Justia Contracts Opinion Summaries

Articles Posted in Supreme Court of Appeals of West Virginia
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The Supreme Court reversed the order of the circuit court denying Resources Limited, LLC's motion to set aside the default judgment in this case, holding that the circuit court abused its discretion in denying Resources Limited's motion to set aside the default judgment.New Trinity Coal, Inc. filed a complaint against Resources Limited asserting claims of breach of contract and unjust enrichment. New Trinity later filed a motion for default judgment, which the circuit court granted. Resources Limited filed a motion to set aside the default judgment. The circuit court denied the motion, finding that there was no evidence of excusable neglect. The Supreme Court reversed, holding that Resources Limited's motion to set aside the default judgment should have been granted. View "Resources Limited, LLC v. New Trinity Coal, Inc." on Justia Law

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The Supreme Court reversed the business court's orders in this rent dispute, holding that the business court erred in granting summary judgment to either party.American Bituminous Power Partners, LP (AMBIT) and Horizon Ventures of West Virginia, Inc. created a contractual relationship with a lease agreement. The current rent dispute involved the relationship between the lease, a 1996 settlement agreement, and a 2017 order of the business court. Without resolving the relationship between those documents the business court granted summary judgment to AMBIT on Horizon's claims and summary judgment to Horizon on AMBIT's claims. The Supreme Court reversed, holding that summary judgment was improper because the various agreements were ambiguous and the parties' intent was not clear. View "Horizon Ventures of W. Va., Inc. v. American Bituminous Power Partners, L.P." on Justia Law

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The Supreme Court affirmed the circuit court's judgment finding as a matter of law that Defendant Antero Resources Corporation breached the parties' contract and granting partial summary judgment in favor of Plaintiff Directional One Services Inc., USA, holding that the court did not err in its rulings.At issue was the ruling of the circuit court that because two separate documents involved the same parties, the same subject, and were clearly related, then the documents should be construed together as the terms of one contract between the parties. The Supreme Court affirmed the judgment of the circuit court in its entirety, holding that there was no merit to Defendant's allegations of error on appeal. View "Antero Resources Corp. v. Directional One Services, Inc., USA" on Justia Law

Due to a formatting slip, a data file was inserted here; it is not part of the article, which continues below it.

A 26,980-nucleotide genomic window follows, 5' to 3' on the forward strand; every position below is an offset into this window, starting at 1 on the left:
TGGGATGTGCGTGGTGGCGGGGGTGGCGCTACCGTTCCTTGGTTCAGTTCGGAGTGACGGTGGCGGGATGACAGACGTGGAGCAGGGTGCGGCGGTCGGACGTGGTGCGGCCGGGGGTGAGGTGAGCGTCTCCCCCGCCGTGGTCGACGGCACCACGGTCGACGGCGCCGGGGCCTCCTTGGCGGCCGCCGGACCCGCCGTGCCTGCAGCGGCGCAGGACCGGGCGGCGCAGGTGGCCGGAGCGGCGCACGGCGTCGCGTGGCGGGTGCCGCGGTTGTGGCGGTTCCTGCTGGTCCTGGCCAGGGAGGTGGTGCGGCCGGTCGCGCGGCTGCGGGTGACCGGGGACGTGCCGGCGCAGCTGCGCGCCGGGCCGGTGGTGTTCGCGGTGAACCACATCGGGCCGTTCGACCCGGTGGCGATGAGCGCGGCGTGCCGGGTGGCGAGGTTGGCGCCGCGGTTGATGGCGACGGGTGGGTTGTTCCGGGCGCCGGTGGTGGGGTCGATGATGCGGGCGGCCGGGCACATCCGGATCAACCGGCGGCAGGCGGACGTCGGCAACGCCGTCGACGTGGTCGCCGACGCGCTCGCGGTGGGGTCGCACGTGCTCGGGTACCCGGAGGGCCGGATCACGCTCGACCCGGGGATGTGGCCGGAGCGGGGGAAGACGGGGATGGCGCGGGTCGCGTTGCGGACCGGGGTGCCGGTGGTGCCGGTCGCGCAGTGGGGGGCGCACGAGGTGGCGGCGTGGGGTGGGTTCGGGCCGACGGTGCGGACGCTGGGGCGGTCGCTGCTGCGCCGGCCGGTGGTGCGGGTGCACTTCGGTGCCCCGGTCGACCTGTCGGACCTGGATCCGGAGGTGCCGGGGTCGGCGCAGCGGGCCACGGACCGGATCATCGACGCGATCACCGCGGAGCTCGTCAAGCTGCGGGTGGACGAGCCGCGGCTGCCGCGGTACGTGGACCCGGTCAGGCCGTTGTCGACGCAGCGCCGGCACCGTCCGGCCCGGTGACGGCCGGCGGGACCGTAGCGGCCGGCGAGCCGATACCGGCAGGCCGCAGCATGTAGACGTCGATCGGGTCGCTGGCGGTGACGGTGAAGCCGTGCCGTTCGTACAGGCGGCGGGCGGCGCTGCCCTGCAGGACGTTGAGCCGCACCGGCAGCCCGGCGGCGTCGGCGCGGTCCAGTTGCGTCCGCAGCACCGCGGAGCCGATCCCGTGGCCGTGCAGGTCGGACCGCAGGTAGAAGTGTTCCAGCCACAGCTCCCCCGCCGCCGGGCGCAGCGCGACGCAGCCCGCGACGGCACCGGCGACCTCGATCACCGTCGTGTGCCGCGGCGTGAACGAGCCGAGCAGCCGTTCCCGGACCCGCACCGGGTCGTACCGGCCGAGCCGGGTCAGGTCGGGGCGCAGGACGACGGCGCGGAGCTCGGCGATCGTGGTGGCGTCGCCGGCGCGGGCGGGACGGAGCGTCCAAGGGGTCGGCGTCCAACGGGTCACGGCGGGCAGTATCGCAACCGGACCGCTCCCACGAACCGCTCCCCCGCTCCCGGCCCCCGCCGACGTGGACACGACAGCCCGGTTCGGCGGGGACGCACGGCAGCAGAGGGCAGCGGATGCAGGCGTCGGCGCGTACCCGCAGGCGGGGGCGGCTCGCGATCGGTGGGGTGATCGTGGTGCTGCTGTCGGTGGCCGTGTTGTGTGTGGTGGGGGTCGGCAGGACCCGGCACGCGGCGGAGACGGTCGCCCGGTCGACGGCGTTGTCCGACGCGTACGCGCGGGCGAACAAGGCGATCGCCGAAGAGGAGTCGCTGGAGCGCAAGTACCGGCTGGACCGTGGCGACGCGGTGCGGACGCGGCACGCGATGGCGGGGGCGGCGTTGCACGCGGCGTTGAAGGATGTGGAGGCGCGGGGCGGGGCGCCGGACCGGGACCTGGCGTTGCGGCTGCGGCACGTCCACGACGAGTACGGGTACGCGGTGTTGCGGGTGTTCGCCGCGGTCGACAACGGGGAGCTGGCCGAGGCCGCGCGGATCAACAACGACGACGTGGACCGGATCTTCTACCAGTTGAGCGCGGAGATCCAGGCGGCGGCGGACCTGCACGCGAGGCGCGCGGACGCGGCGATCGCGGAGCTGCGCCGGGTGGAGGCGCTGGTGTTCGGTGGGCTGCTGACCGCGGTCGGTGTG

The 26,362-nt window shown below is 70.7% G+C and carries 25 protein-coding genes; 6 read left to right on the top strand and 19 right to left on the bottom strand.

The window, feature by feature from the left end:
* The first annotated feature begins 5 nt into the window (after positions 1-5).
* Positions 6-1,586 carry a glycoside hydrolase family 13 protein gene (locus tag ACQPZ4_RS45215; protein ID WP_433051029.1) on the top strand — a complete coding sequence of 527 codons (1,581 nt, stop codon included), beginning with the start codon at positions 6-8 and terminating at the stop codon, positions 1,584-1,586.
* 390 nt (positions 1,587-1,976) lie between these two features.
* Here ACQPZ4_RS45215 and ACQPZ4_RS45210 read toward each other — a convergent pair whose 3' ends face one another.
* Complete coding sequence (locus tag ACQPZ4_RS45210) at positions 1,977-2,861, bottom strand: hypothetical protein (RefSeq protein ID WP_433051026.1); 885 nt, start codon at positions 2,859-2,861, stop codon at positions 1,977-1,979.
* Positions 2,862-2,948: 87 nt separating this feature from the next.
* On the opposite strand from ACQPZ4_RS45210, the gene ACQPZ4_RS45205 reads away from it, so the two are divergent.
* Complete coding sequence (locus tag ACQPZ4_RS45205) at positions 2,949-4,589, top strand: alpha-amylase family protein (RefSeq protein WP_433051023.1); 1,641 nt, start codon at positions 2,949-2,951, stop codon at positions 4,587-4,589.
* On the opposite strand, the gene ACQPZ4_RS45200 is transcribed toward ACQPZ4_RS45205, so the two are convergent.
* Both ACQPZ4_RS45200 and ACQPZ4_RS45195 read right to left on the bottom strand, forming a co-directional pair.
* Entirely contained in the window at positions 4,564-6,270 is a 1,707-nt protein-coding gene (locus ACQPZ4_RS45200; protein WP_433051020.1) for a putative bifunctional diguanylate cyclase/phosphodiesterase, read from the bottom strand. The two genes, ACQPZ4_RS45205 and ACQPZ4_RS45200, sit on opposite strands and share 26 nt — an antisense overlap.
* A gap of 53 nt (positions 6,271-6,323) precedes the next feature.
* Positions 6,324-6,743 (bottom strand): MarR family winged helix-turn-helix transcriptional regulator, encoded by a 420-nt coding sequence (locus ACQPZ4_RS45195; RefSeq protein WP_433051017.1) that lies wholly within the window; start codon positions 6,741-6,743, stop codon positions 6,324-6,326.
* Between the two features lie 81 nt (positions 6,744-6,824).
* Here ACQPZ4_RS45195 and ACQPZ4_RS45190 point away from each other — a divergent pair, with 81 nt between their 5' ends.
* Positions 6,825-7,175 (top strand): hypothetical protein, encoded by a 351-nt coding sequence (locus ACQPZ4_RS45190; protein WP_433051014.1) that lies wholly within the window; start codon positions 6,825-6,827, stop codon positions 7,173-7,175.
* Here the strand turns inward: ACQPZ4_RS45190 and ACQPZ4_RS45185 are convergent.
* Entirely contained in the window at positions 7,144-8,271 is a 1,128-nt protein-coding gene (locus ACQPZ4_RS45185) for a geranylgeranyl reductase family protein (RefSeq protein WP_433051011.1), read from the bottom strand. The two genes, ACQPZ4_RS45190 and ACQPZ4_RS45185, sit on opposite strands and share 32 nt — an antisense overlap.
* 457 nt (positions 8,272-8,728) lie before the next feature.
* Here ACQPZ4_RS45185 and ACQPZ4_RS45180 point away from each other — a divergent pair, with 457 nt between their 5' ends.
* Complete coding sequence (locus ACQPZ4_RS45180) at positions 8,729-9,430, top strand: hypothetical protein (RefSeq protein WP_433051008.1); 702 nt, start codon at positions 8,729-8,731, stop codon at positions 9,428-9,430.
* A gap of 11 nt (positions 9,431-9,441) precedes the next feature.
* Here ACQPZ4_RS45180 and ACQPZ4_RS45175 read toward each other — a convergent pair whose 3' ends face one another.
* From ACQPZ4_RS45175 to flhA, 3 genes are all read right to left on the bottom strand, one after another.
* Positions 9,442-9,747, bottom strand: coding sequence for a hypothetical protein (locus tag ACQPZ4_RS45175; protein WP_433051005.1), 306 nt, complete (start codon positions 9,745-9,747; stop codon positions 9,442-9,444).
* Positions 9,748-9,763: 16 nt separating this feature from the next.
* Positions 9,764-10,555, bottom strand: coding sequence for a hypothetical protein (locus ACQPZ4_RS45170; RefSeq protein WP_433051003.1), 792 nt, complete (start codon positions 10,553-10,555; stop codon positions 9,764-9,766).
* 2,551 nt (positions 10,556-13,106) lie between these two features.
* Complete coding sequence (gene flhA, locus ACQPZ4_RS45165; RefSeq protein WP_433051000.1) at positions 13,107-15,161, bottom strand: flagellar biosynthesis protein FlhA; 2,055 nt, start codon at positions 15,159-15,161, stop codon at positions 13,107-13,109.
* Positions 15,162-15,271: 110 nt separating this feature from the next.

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The Supreme Court reversed the portion of the order of the circuit court applying prejudgment interest to the jury verdict in this lawsuit alleging breach of express and implied warranties and other claims but otherwise affirmed, holding that the circuit court erred in its assessment of prejudgment interest.Plaintiff sued Defendant, a car dealership, alleging breaches of consumer laws and contract principles. During discovery, DCW withheld requested documents even after the circuit court imposed monetary sanctions. When the requested documents appeared as an exhibit in DCW's motion for summary judgment the circuit court denied the motion and sanctioned DCW. The Supreme Court affirmed in part and reversed and remanded in part, holding that the circuit court (1) did not abuse its discretion by issuing the sanction, approving the jury's verdict, and ordering DCW to pay attorney fees and costs; but (2) erred by applying prejudgment interest to the entire verdict. View "Dan's Car World, LLC v. Delaney" on Justia Law

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The Supreme Court affirmed the order of the circuit court denying Petitioner's motion to compel arbitration, holding that the circuit court did not err.Respondents Louise McGraw and Charlotte Rodgers, by and through their daughters, Nancy Reuschel and Loretta Holcomb, filed a complaint against Petitioner, Chancellor Senior Management, Ltd., arguing that Petitioner defrauded their mothers by making misrepresentations and misleading statements and concealing material facts, in violation of the West Virginia Consumer Credit and Protection Act (WVCCPA). See W. Va. Code 46A-1-101 to -8-102. Petitioner filed a motion to compel arbitration based on an arbitration provision set forth in the residency agreement Reuschel and Holcomb signed on behalf of their motions. The circuit court denied the motion, concluding that the agreement could not be enforced as written. The Supreme Court affirmed, holding that the circuit court did not err in determining that the arbitration agreement could not be enforced as written because it did not "comply with its own stated standards." View "Chancellor Senior Management, Ltd. v. McGraw" on Justia Law